Dollar store physics (or physical science) activities make energy lessons pop! Try these energy and wave projects for some inexpensive and purposeful fun!
Ms. Sneed Grabs Some Dollar Store Physics Stuff
After a quick lunch, our favorite fourth grade teacher, Ms. Sneed, headed to the local Dollar Tree. “Let’s grab a few things for our physical science unit,” she said to her teaching partner.
As she drove, Mr. Frank pulled out his phone. Quickly, he searched the NGSS energy standards and read them aloud:
4-PS3-1 Use evidence to construct an explanation relating the speed of an object to the energy of that object.
4-PS3-2 Make observations to provide evidence that energy can be transferred from place to place by sound, light, heat, and electric currents.
4-PS3-3 Ask questions and predict outcomes about the changes in energy that occur when objects collide.
4-PS3-4 Apply scientific ideas to design, test, and refine a device that converts energy from one form to another.
Keeping the standards on his screen, the pair stepped out of the car. “Time to grab some dollar store physics stuff!”
Speed & Energy Dollar Store Physical Science
As Ms. Sneed walked down the toy aisle, she found her first prize. “Hot Wheels track for just $1!” she said. Nearby, Mr. Frank found three cars for $1 as well.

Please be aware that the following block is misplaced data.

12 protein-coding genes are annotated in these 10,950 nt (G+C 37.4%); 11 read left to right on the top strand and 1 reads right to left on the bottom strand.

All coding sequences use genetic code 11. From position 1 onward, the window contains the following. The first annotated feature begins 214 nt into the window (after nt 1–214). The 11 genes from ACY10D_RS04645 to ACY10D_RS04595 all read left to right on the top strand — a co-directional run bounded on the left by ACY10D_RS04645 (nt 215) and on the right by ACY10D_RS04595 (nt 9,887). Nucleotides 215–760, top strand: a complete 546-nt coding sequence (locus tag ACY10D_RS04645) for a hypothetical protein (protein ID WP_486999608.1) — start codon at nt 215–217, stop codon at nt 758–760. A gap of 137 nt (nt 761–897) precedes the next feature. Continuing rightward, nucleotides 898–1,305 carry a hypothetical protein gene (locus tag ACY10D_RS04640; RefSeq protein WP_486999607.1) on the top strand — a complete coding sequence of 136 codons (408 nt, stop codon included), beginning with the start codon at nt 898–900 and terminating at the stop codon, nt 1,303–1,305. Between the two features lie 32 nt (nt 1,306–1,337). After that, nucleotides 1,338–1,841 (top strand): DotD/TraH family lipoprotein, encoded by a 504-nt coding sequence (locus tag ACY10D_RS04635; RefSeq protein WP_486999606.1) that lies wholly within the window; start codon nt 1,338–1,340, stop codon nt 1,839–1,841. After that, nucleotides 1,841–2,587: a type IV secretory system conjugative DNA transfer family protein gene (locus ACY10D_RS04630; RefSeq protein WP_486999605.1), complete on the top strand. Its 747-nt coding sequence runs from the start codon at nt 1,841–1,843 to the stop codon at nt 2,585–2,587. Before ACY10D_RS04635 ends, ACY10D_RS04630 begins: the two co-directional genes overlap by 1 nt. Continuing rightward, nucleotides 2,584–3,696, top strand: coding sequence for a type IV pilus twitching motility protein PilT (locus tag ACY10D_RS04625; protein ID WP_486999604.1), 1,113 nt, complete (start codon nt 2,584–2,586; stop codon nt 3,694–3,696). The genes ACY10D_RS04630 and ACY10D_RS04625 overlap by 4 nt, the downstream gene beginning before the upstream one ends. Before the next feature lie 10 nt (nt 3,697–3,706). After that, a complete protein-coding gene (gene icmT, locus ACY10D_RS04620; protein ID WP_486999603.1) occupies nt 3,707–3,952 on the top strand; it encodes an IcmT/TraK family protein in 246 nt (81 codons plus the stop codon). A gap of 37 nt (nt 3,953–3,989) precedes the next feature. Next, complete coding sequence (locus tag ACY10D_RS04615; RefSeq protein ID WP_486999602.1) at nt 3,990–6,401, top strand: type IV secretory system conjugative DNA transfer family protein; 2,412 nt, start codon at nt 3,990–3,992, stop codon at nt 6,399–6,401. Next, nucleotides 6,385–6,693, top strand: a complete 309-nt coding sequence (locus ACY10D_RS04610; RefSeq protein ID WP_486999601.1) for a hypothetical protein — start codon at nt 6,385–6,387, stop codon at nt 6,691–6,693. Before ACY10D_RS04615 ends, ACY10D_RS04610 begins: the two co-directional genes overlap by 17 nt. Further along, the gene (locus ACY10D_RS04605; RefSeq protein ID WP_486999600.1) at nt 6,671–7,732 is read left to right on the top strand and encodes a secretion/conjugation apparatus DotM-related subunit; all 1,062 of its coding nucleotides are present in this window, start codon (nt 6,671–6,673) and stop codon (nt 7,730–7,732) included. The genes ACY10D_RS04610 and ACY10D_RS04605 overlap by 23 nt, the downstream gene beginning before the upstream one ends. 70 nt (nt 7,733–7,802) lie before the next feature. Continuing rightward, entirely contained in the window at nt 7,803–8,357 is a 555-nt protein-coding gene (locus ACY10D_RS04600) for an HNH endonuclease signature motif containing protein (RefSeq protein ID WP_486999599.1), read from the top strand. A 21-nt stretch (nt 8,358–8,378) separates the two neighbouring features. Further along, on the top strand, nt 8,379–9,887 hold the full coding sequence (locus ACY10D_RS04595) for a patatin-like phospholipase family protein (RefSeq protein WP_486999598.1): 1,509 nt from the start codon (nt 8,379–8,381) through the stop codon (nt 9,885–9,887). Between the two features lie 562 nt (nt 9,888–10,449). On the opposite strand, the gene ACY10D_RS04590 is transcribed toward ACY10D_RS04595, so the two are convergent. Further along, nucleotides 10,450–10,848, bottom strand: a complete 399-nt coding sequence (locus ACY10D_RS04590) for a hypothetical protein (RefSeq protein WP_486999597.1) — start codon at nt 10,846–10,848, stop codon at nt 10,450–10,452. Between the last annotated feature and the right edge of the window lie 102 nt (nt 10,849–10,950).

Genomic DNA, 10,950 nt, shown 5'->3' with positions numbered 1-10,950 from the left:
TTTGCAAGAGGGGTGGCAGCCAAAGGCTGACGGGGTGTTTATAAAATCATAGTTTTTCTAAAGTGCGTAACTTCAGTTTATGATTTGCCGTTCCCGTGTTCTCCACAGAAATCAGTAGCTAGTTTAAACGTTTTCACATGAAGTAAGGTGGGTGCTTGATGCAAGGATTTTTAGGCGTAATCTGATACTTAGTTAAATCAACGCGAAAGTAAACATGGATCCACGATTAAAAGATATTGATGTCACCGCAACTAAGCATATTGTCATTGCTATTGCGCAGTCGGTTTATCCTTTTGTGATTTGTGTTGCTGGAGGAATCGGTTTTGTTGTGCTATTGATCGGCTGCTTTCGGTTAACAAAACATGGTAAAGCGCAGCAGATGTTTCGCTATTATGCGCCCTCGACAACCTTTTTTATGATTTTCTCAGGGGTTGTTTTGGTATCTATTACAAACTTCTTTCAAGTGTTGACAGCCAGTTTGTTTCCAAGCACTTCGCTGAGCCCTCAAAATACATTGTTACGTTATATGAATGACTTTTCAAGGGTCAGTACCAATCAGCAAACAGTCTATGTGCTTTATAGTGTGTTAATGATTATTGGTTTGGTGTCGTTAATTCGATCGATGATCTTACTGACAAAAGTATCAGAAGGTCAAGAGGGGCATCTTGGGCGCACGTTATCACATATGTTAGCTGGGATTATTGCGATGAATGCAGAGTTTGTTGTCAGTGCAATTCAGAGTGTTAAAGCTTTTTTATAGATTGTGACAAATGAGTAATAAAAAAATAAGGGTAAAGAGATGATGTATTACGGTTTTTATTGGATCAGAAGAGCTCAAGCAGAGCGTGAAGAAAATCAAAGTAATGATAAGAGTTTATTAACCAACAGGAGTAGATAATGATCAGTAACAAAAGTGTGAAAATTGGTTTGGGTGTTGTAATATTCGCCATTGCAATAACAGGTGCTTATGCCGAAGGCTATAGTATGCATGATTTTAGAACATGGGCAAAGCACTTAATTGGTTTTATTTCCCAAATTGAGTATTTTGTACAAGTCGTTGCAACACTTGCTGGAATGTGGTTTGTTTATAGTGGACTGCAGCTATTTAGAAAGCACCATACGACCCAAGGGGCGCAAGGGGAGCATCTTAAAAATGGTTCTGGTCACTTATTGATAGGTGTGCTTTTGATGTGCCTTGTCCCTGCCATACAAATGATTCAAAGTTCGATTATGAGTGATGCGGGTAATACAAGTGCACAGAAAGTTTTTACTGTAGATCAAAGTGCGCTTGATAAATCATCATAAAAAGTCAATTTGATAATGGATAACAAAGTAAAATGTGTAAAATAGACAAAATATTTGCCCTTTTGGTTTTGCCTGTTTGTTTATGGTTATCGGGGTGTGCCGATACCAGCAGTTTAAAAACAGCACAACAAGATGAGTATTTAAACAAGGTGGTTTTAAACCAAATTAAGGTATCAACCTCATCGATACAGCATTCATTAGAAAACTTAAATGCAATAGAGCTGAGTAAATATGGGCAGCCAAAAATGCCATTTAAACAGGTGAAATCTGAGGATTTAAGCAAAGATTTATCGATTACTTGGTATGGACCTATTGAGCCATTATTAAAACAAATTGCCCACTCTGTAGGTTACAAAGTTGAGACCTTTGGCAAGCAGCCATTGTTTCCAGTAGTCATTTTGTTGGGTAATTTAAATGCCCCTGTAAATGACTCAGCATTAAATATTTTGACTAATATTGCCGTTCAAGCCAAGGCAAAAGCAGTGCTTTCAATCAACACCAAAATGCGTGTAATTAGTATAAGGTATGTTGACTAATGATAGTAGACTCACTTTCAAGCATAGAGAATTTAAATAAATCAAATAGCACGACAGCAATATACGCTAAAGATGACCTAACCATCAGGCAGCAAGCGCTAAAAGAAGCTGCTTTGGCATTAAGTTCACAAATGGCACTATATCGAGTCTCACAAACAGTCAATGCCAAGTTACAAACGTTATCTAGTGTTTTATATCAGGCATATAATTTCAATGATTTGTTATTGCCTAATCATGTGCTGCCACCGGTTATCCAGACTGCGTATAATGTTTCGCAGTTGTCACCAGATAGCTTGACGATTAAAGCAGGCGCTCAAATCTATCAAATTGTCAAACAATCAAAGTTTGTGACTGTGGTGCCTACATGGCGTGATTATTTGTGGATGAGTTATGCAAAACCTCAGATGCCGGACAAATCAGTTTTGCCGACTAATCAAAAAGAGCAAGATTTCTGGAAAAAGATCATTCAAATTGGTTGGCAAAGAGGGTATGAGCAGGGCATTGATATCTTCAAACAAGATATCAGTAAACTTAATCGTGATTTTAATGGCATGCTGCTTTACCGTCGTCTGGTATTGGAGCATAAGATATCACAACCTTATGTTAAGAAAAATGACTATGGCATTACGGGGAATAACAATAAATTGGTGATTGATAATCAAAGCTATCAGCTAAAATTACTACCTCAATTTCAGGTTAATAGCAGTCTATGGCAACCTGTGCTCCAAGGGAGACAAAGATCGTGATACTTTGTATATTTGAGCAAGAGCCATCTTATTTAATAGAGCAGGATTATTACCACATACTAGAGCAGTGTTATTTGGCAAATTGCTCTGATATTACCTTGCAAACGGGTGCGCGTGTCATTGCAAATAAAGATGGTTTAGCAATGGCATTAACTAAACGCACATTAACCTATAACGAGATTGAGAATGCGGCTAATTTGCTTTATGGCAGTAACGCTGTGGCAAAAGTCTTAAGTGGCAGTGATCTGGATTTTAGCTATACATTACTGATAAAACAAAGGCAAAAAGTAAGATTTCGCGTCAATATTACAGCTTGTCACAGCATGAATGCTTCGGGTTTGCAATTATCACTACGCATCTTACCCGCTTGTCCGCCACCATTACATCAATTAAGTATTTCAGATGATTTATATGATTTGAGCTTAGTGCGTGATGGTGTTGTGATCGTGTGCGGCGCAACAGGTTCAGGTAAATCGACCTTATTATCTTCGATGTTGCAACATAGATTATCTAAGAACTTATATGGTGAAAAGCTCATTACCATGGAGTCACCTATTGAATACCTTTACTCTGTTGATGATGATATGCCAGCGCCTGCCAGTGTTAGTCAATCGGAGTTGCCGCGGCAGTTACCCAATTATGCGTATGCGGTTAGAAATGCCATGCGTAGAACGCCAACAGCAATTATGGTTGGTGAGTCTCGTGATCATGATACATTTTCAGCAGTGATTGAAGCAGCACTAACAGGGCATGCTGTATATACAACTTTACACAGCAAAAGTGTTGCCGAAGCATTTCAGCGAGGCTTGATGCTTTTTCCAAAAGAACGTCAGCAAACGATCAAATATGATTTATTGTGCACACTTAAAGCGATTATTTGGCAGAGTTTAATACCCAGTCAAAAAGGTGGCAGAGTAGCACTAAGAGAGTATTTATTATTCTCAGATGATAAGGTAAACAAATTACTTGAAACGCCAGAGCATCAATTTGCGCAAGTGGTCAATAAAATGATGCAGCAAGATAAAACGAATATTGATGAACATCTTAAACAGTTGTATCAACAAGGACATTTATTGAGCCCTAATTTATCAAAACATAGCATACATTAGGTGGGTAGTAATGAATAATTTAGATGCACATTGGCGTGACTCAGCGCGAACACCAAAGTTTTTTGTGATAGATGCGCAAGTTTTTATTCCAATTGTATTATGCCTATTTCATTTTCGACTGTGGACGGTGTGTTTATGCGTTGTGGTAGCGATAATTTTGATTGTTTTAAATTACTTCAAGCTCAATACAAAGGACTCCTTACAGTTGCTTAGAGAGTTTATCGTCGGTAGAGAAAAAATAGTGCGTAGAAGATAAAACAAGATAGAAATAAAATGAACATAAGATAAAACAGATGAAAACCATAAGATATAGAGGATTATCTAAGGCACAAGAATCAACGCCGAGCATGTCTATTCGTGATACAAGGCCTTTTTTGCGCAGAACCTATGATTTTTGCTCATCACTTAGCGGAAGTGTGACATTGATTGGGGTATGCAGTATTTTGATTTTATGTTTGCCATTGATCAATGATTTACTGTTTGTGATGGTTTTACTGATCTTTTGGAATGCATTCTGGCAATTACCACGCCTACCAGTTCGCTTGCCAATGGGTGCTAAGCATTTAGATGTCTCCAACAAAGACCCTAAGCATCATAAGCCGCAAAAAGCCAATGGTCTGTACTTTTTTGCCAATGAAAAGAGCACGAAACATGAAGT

“The kids will love exploring speed and energy with these dollar store physics finds! If we set the activities up in stations, we won’t need to buy as much” he said as he threw two packs of cars into the cart. “Kids can just rotate through the activities in their lab groups.”
Nearby, Ms. Sneed found a selection of pinwheels. “The faster they blow, the faster these spin.”
Around the corner, he heard Ms. Sneed yell, “Score!” She held up a Cyclone flyer. “Maybe we’ll move the stations outdoors,” she said slyly.
Transfer of Energy Dollar Store Physics
“Now let’s look for some dollar store physics stuff related to transfer of energy,” said Mr. Frank. First, he walked to the household electronics. There, he found some miniature flashlights and batteries.
“We’ll need these for that light activity that asks kids to bounce light from one mirror to another,” he said.
After he threw them into the cart, Ms. Sneed guided it to the cosmetics area. “Look at this!” she said.”These suction cups will make the mirror stay put.”
“What kind of dollar store physics stuff can we find for sound?” Mr. Frank asked. As they headed back to the toy aisle, they found the answer: harmonicas!
“Now on to collisions,” said Ms. Sneed. “We need some felt for the kids’ miniature pool tables. Do you think they’ll have that?”
Sure enough, they found rolls of felt in the crafting aisle. Additionally, they located wooden skewers to use as pool cues and marbles to use as balls.
Mr. Frank checked his phone. “The last standard relates to our sound STEM challenge. If I remember correctly, we need straws, string, screws, craft sticks, and screws.”
The two teachers tooled around the store, throwing more dollar store physics stuff in their cart. Just then, Ms. Sneed looked at her watch. “Time to check out and head back to school,” she said. “Now that was a productive lunch hour!”
Mr. Frank grinned widely and nodded his head. Every day in the fourth grade with Ms. Sneed was an adventure.